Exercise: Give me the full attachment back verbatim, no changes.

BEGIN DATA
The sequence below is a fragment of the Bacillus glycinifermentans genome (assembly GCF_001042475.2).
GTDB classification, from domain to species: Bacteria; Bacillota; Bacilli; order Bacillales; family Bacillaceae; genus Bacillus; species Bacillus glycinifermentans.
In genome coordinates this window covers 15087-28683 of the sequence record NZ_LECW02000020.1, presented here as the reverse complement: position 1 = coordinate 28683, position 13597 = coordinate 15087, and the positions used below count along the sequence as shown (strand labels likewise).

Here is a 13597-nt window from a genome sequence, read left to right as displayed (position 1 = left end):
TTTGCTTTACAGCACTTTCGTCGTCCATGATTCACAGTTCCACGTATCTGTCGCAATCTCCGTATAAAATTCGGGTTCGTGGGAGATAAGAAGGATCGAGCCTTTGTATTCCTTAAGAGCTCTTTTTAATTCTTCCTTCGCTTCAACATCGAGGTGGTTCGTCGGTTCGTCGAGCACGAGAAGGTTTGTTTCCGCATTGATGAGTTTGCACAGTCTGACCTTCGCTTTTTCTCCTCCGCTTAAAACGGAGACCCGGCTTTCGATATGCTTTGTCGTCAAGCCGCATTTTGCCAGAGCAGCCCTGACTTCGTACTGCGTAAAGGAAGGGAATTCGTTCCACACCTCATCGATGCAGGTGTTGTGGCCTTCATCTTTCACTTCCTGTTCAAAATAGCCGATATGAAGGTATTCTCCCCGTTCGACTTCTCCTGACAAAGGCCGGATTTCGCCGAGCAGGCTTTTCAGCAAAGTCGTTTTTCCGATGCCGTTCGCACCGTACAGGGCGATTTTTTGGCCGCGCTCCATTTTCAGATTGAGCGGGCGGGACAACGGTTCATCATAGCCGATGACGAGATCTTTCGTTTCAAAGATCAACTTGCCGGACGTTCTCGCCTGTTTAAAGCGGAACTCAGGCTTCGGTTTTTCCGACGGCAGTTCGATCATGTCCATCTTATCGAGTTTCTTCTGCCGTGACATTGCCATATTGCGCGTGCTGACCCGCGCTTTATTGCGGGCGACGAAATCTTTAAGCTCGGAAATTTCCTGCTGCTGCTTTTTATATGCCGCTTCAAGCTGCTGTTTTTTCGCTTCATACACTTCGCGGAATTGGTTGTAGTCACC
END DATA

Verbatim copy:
The sequence below is a fragment of the Bacillus glycinifermentans genome (assembly GCF_001042475.2).
GTDB classification, from domain to species: Bacteria; Bacillota; Bacilli; order Bacillales; family Bacillaceae; genus Bacillus; species Bacillus glycinifermentans.
In genome coordinates this window covers 15087-28683 of the sequence record NZ_LECW02000020.1, presented here as the reverse complement: position 1 = coordinate 28683, position 13597 = coordinate 15087, and the positions used below count along the sequence as shown (strand labels likewise).

Here is a 13597-nt window from a genome sequence, read left to right as displayed (position 1 = left end):
TTTGCTTTACAGCACTTTCGTCGTCCATGATTCACAGTTCCACGTATCTGTCGCAATCTCCGTATAAAATTCGGGTTCGTGGGAGATAAGAAGGATCGAGCCTTTGTATTCCTTAAGAGCTCTTTTTAATTCTTCCTTCGCTTCAACATCGAGGTGGTTCGTCGGTTCGTCGAGCACGAGAAGGTTTGTTTCCGCATTGATGAGTTTGCACAGTCTGACCTTCGCTTTTTCTCCTCCGCTTAAAACGGAGACCCGGCTTTCGATATGCTTTGTCGTCAAGCCGCATTTTGCCAGAGCAGCCCTGACTTCGTACTGCGTAAAGGAAGGGAATTCGTTCCACACCTCATCGATGCAGGTGTTGTGGCCTTCATCTTTCACTTCCTGTTCAAAATAGCCGATATGAAGGTATTCTCCCCGTTCGACTTCTCCTGACAAAGGCCGGATTTCGCCGAGCAGGCTTTTCAGCAAAGTCGTTTTTCCGATGCCGTTCGCACCGTACAGGGCGATTTTTTGGCCGCGCTCCATTTTCAGATTGAGCGGGCGGGACAACGGTTCATCATAGCCGATGACGAGATCTTTCGTTTCAAAGATCAACTTGCCGGACGTTCTCGCCTGTTTAAAGCGGAACTCAGGCTTCGGTTTTTCCGACGGCAGTTCGATCATGTCCATCTTATCGAGTTTCTTCTGCCGTGACATTGCCATATTGCGCGTGCTGACCCGCGCTTTATTGCGGGCGACGAAATCTTTAAGCTCGGAAATTTCCTGCTGCTGCTTTTTATATGCCGCTTCAAGCTGCTGTTTTTTCGCTTCATACACTTCGCGGAATTGGTTGTAGTCACC